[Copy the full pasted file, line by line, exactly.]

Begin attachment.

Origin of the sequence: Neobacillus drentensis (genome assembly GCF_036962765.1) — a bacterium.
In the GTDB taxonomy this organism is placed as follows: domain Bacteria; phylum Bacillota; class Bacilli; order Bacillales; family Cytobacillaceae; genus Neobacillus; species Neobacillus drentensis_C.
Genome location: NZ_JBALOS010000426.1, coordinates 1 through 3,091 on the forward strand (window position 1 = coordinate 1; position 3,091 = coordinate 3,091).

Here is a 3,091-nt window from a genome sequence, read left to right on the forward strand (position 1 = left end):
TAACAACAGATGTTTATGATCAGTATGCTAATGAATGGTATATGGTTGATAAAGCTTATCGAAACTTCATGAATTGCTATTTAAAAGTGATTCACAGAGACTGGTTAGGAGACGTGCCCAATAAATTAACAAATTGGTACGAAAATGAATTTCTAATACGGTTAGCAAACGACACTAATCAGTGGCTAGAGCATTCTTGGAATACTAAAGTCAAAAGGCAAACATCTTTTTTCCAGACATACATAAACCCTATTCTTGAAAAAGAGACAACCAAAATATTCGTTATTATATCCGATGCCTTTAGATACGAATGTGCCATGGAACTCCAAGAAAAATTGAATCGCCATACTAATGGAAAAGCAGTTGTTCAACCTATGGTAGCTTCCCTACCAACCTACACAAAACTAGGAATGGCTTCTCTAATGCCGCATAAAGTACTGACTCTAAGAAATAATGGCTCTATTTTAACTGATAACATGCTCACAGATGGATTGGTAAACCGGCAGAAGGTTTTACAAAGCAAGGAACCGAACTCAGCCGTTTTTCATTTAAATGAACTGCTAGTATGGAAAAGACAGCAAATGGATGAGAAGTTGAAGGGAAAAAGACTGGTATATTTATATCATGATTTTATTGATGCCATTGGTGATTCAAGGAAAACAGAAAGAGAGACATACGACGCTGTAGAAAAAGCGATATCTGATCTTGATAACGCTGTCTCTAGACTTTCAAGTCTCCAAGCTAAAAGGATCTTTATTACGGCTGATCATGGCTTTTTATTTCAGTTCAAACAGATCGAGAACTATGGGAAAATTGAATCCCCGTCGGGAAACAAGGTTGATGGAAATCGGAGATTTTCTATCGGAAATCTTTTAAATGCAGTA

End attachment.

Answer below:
Origin of the sequence: Neobacillus drentensis (genome assembly GCF_036962765.1) — a bacterium.
In the GTDB taxonomy this organism is placed as follows: domain Bacteria; phylum Bacillota; class Bacilli; order Bacillales; family Cytobacillaceae; genus Neobacillus; species Neobacillus drentensis_C.
Genome location: NZ_JBALOS010000426.1, coordinates 1 through 3,091 on the forward strand (window position 1 = coordinate 1; position 3,091 = coordinate 3,091).

Here is a 3,091-nt window from a genome sequence, read left to right on the forward strand (position 1 = left end):
TAACAACAGATGTTTATGATCAGTATGCTAATGAATGGTATATGGTTGATAAAGCTTATCGAAACTTCATGAATTGCTATTTAAAAGTGATTCACAGAGACTGGTTAGGAGACGTGCCCAATAAATTAACAAATTGGTACGAAAATGAATTTCTAATACGGTTAGCAAACGACACTAATCAGTGGCTAGAGCATTCTTGGAATACTAAAGTCAAAAGGCAAACATCTTTTTTCCAGACATACATAAACCCTATTCTTGAAAAAGAGACAACCAAAATATTCGTTATTATATCCGATGCCTTTAGATACGAATGTGCCATGGAACTCCAAGAAAAATTGAATCGCCATACTAATGGAAAAGCAGTTGTTCAACCTATGGTAGCTTCCCTACCAACCTACACAAAACTAGGAATGGCTTCTCTAATGCCGCATAAAGTACTGACTCTAAGAAATAATGGCTCTATTTTAACTGATAACATGCTCACAGATGGATTGGTAAACCGGCAGAAGGTTTTACAAAGCAAGGAACCGAACTCAGCCGTTTTTCATTTAAATGAACTGCTAGTATGGAAAAGACAGCAAATGGATGAGAAGTTGAAGGGAAAAAGACTGGTATATTTATATCATGATTTTATTGATGCCATTGGTGATTCAAGGAAAACAGAAAGAGAGACATACGACGCTGTAGAAAAAGCGATATCTGATCTTGATAACGCTGTCTCTAGACTTTCAAGTCTCCAAGCTAAAAGGATCTTTATTACGGCTGATCATGGCTTTTTATTTCAGTTCAAACAGATCGAGAACTATGGGAAAATTGAATCCCCGTCGGGAAACAAGGTTGATGGAAATCGGAGATTTTCTATCGGAAATCTTTTAAATGCAGTA